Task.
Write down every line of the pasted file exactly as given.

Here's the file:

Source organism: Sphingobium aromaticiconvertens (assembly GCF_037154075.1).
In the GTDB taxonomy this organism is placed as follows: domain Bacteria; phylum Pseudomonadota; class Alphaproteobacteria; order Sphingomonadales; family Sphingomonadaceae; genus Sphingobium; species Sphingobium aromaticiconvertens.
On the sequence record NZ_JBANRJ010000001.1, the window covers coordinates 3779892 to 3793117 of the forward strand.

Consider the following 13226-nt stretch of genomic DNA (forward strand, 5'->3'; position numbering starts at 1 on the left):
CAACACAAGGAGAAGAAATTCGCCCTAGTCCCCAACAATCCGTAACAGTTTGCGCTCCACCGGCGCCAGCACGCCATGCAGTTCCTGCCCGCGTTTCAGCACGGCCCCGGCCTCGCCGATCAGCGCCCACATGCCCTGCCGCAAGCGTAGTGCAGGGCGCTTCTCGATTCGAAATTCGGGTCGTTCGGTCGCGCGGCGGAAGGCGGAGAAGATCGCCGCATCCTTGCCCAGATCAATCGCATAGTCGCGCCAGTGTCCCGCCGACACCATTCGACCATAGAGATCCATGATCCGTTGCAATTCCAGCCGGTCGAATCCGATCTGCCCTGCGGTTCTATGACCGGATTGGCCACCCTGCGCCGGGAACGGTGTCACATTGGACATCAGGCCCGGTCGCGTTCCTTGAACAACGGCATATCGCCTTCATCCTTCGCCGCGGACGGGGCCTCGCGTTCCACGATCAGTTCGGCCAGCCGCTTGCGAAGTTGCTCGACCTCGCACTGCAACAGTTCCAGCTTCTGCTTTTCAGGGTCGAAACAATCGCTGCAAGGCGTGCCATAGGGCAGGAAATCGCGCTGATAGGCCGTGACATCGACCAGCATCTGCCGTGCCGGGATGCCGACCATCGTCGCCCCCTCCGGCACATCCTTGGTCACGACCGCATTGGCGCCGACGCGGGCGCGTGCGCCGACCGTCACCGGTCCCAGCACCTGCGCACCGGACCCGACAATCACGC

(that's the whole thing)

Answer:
Source organism: Sphingobium aromaticiconvertens (assembly GCF_037154075.1).
In the GTDB taxonomy this organism is placed as follows: domain Bacteria; phylum Pseudomonadota; class Alphaproteobacteria; order Sphingomonadales; family Sphingomonadaceae; genus Sphingobium; species Sphingobium aromaticiconvertens.
On the sequence record NZ_JBANRJ010000001.1, the window covers coordinates 3779892 to 3793117 of the forward strand.

Consider the following 13226-nt stretch of genomic DNA (forward strand, 5'->3'; position numbering starts at 1 on the left):
CAACACAAGGAGAAGAAATTCGCCCTAGTCCCCAACAATCCGTAACAGTTTGCGCTCCACCGGCGCCAGCACGCCATGCAGTTCCTGCCCGCGTTTCAGCACGGCCCCGGCCTCGCCGATCAGCGCCCACATGCCCTGCCGCAAGCGTAGTGCAGGGCGCTTCTCGATTCGAAATTCGGGTCGTTCGGTCGCGCGGCGGAAGGCGGAGAAGATCGCCGCATCCTTGCCCAGATCAATCGCATAGTCGCGCCAGTGTCCCGCCGACACCATTCGACCATAGAGATCCATGATCCGTTGCAATTCCAGCCGGTCGAATCCGATCTGCCCTGCGGTTCTATGACCGGATTGGCCACCCTGCGCCGGGAACGGTGTCACATTGGACATCAGGCCCGGTCGCGTTCCTTGAACAACGGCATATCGCCTTCATCCTTCGCCGCGGACGGGGCCTCGCGTTCCACGATCAGTTCGGCCAGCCGCTTGCGAAGTTGCTCGACCTCGCACTGCAACAGTTCCAGCTTCTGCTTTTCAGGGTCGAAACAATCGCTGCAAGGCGTGCCATAGGGCAGGAAATCGCGCTGATAGGCCGTGACATCGACCAGCATCTGCCGTGCCGGGATGCCGACCATCGTCGCCCCCTCCGGCACATCCTTGGTCACGACCGCATTGGCGCCGACGCGGGCGCGTGCGCCGACCGTCACCGGTCCCAGCACCTGCGCACCGGACCCGACAATCACGC